Our work and principles

We believe change starts with collective action. The organisations in our network collaborate to develop a new strategic framework for our work every five years. This is a decentralised, nonhierarchical process. We make time to connect as people, activists and workers from across the globe to analyse the current climate of the garment and sportswear industry, celebrate our achievements so far and set concrete goals for the future. Read the 'Vision, Misson and Principles' developed for our Global Strategic Framework 2021-2026 in full here.

How we work:

In order for all people working in the global garment and sportswear industries to enjoy and exercise their labour and human rights at work and in their communities, with the ability to defend and improve the implementation of those rights, we:

  • Put pressure on companies* and governments to take responsibility to ensure that the rights of manufacturing workers in global supply chains are respected and implemented. *The term "company" refers to all companies that we hold responsible for working conditions and workers’ rights in garment and sportswear supply chains, including global garment and sportswear brands, retailers, agents, global and national manufacturers and sub-contractors;

  • Work in solidarity with organised workers in global supply chains fighting for their rights anywhere from the workplace to the global level; and take action on concrete cases of violations of the rights of workers and activists;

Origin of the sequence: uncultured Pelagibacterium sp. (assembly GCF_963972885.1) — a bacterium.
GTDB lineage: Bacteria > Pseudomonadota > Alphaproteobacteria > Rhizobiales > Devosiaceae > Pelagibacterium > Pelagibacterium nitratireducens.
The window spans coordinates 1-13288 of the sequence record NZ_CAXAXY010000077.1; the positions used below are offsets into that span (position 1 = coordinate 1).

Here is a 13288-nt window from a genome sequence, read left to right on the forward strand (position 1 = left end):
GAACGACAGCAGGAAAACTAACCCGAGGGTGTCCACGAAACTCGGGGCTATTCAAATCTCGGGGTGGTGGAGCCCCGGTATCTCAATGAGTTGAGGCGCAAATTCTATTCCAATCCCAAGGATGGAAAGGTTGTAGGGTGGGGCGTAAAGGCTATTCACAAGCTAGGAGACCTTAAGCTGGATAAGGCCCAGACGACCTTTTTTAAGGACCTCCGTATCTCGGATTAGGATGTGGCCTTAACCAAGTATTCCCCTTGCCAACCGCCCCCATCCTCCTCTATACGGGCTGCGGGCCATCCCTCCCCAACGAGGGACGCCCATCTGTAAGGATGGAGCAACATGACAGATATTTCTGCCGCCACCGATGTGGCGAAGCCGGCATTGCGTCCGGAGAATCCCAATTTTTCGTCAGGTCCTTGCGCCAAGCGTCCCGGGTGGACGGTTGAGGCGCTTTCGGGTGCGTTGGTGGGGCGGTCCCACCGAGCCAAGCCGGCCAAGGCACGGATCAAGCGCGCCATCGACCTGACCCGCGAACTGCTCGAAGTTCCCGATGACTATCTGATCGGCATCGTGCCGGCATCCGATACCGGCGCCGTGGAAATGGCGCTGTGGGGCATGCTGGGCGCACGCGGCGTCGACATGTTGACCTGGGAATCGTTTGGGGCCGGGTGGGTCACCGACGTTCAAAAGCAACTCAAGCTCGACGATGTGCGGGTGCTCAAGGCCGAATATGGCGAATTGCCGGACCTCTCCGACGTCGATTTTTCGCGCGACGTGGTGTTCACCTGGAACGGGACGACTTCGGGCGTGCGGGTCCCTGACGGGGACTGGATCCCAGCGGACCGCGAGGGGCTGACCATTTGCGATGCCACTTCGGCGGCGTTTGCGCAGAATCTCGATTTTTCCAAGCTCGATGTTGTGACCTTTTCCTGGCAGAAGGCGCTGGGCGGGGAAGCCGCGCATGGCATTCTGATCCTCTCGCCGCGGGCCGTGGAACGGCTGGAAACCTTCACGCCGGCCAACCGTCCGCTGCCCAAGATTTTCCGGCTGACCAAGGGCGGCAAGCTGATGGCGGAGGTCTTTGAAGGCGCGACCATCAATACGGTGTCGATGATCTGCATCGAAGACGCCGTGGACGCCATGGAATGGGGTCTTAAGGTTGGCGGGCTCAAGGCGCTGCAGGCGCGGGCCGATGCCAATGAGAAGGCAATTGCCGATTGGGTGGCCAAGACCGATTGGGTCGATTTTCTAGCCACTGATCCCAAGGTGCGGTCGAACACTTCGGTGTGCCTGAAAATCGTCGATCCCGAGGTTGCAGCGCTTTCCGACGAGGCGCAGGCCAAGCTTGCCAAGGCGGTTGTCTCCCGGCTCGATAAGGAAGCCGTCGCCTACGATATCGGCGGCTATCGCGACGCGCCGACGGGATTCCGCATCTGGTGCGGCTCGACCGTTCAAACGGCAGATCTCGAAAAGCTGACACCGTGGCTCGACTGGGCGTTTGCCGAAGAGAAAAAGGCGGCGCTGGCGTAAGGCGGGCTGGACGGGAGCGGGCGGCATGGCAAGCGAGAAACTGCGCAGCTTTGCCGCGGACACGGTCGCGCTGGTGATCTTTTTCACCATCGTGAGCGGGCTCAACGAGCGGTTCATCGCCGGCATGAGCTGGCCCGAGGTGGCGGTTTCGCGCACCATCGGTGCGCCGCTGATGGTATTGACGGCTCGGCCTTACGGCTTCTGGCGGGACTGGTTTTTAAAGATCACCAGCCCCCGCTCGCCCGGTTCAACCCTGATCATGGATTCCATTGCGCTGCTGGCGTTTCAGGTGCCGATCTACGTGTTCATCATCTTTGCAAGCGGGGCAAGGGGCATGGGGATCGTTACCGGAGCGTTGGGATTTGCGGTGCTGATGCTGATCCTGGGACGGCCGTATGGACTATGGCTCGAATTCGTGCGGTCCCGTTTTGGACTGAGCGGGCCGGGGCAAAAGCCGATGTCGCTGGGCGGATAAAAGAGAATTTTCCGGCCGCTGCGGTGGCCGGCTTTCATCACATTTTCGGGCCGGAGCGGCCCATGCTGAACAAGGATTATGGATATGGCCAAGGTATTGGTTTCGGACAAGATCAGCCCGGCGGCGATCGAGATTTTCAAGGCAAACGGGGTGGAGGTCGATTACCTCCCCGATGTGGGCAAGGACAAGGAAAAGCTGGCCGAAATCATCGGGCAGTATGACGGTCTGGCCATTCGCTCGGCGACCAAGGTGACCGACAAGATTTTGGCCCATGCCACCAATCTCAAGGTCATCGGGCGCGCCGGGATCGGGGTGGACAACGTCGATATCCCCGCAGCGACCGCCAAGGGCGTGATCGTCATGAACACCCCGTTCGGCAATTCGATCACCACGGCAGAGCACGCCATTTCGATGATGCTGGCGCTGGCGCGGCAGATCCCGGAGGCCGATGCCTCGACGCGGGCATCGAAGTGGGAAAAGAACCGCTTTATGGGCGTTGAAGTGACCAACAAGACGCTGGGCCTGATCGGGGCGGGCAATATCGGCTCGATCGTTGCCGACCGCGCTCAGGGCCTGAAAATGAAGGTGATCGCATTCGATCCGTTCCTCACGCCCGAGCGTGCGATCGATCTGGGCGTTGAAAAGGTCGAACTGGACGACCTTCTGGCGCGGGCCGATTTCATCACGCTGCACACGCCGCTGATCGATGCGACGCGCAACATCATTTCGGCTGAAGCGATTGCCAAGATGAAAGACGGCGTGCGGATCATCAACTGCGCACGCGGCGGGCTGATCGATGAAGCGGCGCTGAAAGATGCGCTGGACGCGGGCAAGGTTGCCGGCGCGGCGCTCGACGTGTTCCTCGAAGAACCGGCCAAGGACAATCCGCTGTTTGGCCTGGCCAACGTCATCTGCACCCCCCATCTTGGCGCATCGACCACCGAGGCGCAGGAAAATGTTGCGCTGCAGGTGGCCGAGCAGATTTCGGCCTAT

• Raise awareness and mobilise people to undertake individual and collective action (linked to consumption, citizenship, work, investment or other areas of life);

  • Explore judicial mechanisms and lobby for legislation to protect workers’ rights and hold companies accountable;

  • Promote public and private procurement that ensures workers’ rights are respected in the production process;

  • Work together to develop our own network and strengthen the global alliance for workers’ rights.

Our principles:

Worker principles

  • All workers - regardless of gender, age, country of origin, legal status, employment status, location, or any other basis - have a right to decent work, including good, safe, healthy working conditions and social protection, to exercise their fundamental rights to associate freely and bargain collectively, and to earn a living wage which allows them and their families to live in dignity.

  • Workers have a right to know about their rights under national and international law and agreements. They are entitled to education and training in relation to these rights and to be informed about the supply chain they are part of.

  • Workers can and should take the lead in their own organising and empowerment. The network supports freedom of association and collective bargaining as enabling rights. Our work on cases of specific workers’ rights violations are essential to supporting worker solidarity and organising.

former union president Sis Busadee, dismissed twice for her brave activism

  • In order to achieve and maintain women workers' rights, the gender issues underlying or facilitating rights violations and all forms of gender-based violence must be addressed. The network supports and promotes the empowerment of women within their collective organisations as powerful agents of change. It advocates innovative forms of organising that accommodate the distinctive needs of women and their inclusion at all levels of membership to this end. Read more about our Gender Policy.

  • The network supports workers employed on non-standard contracts, informal workers, migrants, home-based workers and other workers facing precarious work arrangements to organise, mobilise, lobby and bargain.